“The Life and Times of Hank Greenberg” Interview
by Kam Williams
A child of a Holocaust survivor and a US Army officer, Aviva Kempner was born in Berlin, Germany after World War II. She was inspired by her heritage to produce and co-write Partisans of Vilna, a documentary on Jewish resistance against the Nazis. She was also the executive producer of the 1989 Grammy-award nominated record, Partisans of Vilna: The Songs of World War II Jewish Resistance.
Ms. Kempner is the scriptwriter, director and producer of The Life and Times of Hank Greenberg, a film about the Jewish slugger who fought anti-Semitism in the 1930's and 40's. It was awarded top honors by the National Society of Film Critics, the National Board of Review, the New York Film Critics Circle, and the Broadcast Film Critics Association. The film received a George Peabody Award and was nominated for an Emmy, too.
In her documentaries, Ms. Kempner investigates non-stereotypical images of Jews in history and focuses on the untold stories of Jewish heroes. Upset with the 2000 election results, she was inspired to make the short, Today I Vote for My Joey, from the script she wrote about Election Day in Palm Beach for the American Film Institute’s Directing Workshop for Women.
She produced and directed Yoo-Hoo, Mrs. Goldberg, a 90-minute documentary on America's favorite radio and television personality. Gertrude Berg was the creator, principal writer and star of the popular 1930's radio show and later the 1950's weekly TV sitcom, The Goldbergs.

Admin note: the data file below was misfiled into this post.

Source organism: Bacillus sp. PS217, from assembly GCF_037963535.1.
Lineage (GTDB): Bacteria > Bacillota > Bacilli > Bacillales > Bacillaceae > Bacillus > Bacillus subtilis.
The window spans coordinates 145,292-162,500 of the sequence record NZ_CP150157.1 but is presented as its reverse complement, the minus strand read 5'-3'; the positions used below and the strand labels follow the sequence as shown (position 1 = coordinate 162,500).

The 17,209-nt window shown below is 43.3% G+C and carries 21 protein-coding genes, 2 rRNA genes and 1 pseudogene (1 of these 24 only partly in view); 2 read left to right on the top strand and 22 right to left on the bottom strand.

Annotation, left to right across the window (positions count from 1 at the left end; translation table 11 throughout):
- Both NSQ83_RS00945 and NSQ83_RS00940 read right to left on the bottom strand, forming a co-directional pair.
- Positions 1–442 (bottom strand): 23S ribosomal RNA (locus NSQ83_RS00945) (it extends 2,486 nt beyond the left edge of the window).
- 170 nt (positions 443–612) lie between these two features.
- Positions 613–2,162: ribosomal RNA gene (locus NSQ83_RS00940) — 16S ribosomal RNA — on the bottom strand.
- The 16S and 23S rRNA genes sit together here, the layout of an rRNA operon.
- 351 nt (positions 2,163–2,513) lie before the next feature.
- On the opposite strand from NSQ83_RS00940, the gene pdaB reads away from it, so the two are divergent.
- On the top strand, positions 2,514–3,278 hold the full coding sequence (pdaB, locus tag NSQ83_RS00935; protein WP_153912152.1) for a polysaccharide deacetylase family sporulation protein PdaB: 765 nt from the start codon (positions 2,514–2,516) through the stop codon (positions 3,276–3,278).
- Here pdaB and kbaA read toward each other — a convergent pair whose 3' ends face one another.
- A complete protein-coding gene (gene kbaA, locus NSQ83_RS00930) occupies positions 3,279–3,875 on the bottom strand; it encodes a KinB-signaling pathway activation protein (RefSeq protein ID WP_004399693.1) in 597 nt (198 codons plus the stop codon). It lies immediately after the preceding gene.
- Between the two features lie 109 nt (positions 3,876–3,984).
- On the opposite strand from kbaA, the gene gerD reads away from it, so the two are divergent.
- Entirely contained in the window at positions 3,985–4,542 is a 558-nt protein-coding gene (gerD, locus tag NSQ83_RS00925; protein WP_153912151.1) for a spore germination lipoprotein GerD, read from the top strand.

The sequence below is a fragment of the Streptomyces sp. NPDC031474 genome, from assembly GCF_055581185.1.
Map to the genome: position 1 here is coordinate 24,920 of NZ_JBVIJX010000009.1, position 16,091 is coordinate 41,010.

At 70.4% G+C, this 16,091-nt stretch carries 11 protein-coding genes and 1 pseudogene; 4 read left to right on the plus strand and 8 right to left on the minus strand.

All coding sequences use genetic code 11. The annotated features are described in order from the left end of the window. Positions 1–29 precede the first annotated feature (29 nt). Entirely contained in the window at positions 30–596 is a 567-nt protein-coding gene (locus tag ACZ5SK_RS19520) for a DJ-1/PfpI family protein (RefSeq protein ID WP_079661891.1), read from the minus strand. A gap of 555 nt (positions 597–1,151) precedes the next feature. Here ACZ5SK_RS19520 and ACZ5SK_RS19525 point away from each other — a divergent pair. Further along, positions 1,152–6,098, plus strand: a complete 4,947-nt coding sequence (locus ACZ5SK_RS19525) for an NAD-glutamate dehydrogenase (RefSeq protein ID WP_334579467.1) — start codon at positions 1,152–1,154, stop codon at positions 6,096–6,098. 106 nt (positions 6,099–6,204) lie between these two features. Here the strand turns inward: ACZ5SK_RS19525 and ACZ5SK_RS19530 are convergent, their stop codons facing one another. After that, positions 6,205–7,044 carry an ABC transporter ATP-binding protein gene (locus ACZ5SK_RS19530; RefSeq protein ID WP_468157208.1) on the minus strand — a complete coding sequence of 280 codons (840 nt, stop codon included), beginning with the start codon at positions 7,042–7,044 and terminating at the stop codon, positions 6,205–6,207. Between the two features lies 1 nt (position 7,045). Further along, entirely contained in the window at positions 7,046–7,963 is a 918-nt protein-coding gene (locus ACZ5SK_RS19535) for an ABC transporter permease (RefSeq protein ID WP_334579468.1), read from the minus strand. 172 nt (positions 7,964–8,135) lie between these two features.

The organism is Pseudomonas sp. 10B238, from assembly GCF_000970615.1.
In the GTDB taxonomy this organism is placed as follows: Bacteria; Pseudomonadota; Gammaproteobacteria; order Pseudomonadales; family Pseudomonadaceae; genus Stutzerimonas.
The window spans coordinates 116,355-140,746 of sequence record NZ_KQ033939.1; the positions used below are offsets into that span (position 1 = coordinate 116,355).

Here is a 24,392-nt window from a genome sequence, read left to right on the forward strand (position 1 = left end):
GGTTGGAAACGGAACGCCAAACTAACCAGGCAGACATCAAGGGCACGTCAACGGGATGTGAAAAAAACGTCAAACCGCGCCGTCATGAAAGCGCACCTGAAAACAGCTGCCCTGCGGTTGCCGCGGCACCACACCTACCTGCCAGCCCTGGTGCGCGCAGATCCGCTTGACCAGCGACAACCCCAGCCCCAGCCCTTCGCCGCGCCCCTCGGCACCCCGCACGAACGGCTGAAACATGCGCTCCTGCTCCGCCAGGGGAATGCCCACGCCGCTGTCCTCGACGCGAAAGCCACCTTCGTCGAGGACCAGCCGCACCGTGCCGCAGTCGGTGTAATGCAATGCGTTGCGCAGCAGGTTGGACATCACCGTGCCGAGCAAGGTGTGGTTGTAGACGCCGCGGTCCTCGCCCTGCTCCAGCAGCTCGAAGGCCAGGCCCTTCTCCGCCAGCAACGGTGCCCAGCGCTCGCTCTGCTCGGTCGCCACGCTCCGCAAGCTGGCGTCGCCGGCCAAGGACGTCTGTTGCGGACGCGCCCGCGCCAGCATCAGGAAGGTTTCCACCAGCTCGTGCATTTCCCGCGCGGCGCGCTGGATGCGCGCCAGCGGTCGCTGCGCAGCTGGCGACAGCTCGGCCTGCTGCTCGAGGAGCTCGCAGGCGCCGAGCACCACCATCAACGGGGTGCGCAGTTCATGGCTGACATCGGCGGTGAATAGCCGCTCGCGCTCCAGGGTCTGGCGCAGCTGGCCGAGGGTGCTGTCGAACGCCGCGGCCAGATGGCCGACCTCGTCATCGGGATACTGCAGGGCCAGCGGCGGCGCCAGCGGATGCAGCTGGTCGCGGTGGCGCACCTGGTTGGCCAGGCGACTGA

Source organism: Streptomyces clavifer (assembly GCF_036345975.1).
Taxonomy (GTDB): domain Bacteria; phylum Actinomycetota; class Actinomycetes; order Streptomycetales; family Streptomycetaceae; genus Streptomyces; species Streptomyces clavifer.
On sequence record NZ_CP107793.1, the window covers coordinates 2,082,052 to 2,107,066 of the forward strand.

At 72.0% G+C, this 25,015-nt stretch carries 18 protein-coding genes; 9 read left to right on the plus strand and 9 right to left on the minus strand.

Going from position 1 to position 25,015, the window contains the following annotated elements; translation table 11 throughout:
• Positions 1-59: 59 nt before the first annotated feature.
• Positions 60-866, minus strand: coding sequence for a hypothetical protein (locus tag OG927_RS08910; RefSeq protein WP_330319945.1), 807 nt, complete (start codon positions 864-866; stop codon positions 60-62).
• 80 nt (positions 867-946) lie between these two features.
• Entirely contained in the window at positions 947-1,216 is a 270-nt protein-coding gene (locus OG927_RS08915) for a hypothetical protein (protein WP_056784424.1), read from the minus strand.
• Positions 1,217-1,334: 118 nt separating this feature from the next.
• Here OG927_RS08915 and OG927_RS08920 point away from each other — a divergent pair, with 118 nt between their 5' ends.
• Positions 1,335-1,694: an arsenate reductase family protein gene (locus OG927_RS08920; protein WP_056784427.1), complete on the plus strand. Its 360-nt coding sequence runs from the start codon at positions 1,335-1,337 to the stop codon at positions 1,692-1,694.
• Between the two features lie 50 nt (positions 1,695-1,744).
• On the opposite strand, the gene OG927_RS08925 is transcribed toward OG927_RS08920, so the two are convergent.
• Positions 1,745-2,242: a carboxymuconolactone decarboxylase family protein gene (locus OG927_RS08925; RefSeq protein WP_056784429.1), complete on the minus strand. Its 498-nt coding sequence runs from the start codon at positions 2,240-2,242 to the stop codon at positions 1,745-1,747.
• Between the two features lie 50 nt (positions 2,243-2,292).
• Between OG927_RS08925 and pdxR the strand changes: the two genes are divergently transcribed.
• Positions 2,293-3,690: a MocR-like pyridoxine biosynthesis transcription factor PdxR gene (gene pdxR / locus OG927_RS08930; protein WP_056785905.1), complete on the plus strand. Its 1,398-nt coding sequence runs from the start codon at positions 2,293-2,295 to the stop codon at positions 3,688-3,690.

Ms. Kempner writes film criticism and feature articles for numerous publications, including The Boston Globe, The Forward, Washington Jewish Week and The Washington Post. She also lectures about cinema throughout the country. She started the Washington Jewish Film Festival in 1989.
Kam Williams: Thanks for the interview, Aviva. How has being the daughter of a Holocaust survivor shaped your life?
Aviva Kempner: As a child of a survivor born in post-war Europe, I had grown up fantasizing about being in the resistance during World War II. In late 1979, I had a roots awakening to explore my Jewish roots. Since then, I have devoted myself to countering negative screen images of Jews.
KW: How would you say Jews been stereotyped?
AK: Typically, Jews are portrayed by the suicidal, female Holocaust survivor, the nebbishy Jewish male and the domineering Jewish mother. I am committed to making documentaries which counter these negative portrayals by showing non-stereotypical images of Jews.
KW: How did you get your start in filmmaking?
AK: I was determined to make a film about my obsession: Jewish resistance to the Nazis. I incorporated the Ciesla Foundation which I named for my grandparents who had died in Auschwitz. Ciesla was their last name. I worked with Josh Waltetzky to make Partisans of Vilna in the Eighties, a film which examined the unexplored theme of Jewish opposition to Hitler.
KW: And how did you decide to do a documentary on Hank Greenberg?
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